Sunday, January 27, 2019

Plus ça change, plus c'est la même chose

That was brought on by a request for the UKTRA Coaching Manual from New Zealand.

I had never seen it, the author thought it was well out of date and "the rules have changed a lot since I wrote it in 2003", and besides he didn't have a copy. However, luckily I was able to obtain a copy and we have a happy team racing coach in NZ.

I had a quick look at it, and I thought it was pretty good. What amazed me was that there was only one diagram that needed to be adjusted because of a rule change. Rule 17.2 was deleted in 2009. If you remember it - it should have resulted in Ben Ainsley not winning his medal at Sydney - but no one noticed the breech until a seminar 6 months later!

Perhaps the reason there was so little change was that the manual dealt with the basics rather than rule details. Do the basics mentioned in the manual well,  and success will follow.

The more things change the more they remain the same.

Monday, January 14, 2019

I don't want to play

The RYA Continuing Professional Development Meetings at World Sailing HQ over the weekend were really good. Some really interesting background on Americas Cup Umpiring and Judging at World Sailing events. 

As I say interesting, we may be there in 20yrs time, but not particularly relevant to the average Umpire or Judge, and I don't want to play at that level.

At The Sailing World Cup  in Aarhus the Jury Panel had 35 members and they were rota'd to their tasks by a programming secretary, had quality control assessments of their decisions and the ever present threat of having to appear before the Court of Arbitration for Sport. At least there didn't appear to be any death threats made at this event. This is not a game I want to play.

I enjoy being on the water serving the sailors, if it gets difficult I can probably help tow a few boats in. Lower level events tend not to have the rigidly assigned roles of the big events, and I will know what conditions were like when we have a hearing. Mind you, it would be nice if we could avoid having to move marks at Match Racing events. Once ashore you work with a small group of friendly colleagues, some of whom will be on the Race Committee, and you can talk to the sailors and maybe at the end of a hearing give some advice, which you hope will be useful.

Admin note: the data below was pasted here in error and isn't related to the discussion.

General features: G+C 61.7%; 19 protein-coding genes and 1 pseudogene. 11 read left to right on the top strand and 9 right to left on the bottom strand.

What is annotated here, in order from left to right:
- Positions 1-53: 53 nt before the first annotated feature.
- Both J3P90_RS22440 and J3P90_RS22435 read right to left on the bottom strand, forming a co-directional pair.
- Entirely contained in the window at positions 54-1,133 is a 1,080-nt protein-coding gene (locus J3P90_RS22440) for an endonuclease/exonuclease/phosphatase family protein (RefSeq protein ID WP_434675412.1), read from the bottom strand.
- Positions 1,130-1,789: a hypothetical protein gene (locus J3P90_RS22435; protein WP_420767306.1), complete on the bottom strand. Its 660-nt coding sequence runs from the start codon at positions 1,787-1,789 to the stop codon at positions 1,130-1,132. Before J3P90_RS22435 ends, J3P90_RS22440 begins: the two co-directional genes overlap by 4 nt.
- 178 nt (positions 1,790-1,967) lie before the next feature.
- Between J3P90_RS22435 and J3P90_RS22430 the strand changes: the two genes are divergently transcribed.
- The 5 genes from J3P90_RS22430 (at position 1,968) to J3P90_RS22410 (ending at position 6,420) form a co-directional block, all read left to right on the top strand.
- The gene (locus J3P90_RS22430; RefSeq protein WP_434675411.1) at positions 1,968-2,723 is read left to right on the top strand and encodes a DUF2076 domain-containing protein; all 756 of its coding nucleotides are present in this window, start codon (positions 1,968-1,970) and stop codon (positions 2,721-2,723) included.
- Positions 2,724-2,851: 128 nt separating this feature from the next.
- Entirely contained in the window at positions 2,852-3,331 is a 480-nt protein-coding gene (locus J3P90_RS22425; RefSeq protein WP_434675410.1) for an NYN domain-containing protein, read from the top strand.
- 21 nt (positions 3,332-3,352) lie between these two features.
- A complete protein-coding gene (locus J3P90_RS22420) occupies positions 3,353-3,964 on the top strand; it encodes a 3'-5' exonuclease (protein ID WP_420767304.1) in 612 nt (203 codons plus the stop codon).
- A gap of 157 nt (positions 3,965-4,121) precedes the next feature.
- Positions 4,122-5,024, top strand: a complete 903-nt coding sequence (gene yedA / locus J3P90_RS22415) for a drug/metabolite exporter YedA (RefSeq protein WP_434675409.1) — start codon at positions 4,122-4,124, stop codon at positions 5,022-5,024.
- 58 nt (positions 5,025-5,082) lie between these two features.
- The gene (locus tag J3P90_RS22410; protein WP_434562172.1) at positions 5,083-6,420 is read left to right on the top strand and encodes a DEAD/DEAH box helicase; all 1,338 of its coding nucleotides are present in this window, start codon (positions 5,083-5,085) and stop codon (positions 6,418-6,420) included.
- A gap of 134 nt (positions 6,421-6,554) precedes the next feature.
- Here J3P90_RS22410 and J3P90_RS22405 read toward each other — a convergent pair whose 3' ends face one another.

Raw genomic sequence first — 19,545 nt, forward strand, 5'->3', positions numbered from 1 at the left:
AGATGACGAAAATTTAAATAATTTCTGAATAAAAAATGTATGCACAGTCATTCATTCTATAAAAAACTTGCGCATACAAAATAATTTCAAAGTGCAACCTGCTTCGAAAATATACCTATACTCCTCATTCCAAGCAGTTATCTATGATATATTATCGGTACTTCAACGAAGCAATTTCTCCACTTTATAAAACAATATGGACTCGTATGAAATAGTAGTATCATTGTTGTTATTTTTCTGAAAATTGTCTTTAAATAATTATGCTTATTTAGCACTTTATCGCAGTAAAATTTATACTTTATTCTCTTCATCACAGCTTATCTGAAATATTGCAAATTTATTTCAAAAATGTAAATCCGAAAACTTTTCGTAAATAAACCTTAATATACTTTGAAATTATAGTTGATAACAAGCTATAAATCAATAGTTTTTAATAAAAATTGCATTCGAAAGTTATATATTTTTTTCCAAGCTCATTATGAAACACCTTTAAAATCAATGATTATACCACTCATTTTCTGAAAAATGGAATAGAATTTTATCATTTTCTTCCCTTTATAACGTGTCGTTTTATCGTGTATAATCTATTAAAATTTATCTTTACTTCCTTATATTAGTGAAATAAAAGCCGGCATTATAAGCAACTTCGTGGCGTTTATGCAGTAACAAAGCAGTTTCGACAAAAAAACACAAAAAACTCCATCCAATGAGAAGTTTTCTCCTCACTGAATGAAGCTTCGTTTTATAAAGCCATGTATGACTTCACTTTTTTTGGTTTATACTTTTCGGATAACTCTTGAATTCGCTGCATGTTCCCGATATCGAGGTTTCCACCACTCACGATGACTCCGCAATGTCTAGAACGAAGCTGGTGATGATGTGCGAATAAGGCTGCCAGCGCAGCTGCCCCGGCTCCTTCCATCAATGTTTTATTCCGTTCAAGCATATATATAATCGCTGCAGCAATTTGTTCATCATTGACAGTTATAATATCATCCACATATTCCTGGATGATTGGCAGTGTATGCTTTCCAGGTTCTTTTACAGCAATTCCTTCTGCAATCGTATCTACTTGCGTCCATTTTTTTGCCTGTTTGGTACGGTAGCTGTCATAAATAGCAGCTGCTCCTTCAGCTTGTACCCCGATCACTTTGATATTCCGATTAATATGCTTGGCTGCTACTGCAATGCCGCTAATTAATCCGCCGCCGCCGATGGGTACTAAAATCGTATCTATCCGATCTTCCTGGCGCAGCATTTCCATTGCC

I am careful with advice. Sometimes it is not wanted and I do try to have a colleague with me when I talk to coaches, or young sailors, but that  is the state of the world today. However, there is never the same threat of action which goes with the really major events.

So I will continue to try and improve, storing all decisions and paperwork in the cloud for future reference seemed a really good idea, but I don't want to go any further up the greasy pole.

Link to conference presentations will go here when they are published.

Saturday, January 5, 2019

Code of Conduct

The problem with a Code of Conduct is that it has to be interpreted.

At an NSSA Regatta graffitti was being put on team vans.

How could I think that was not a cause for a discplinary hearing or otherwise punishing the miscreants. Well for one thing it was all done with sticky tape - there was no damage. Another thing was that it was quite funny - one bus was done out as a rocket ship.

Sometimes you just have to let young people be young people. Others disagree.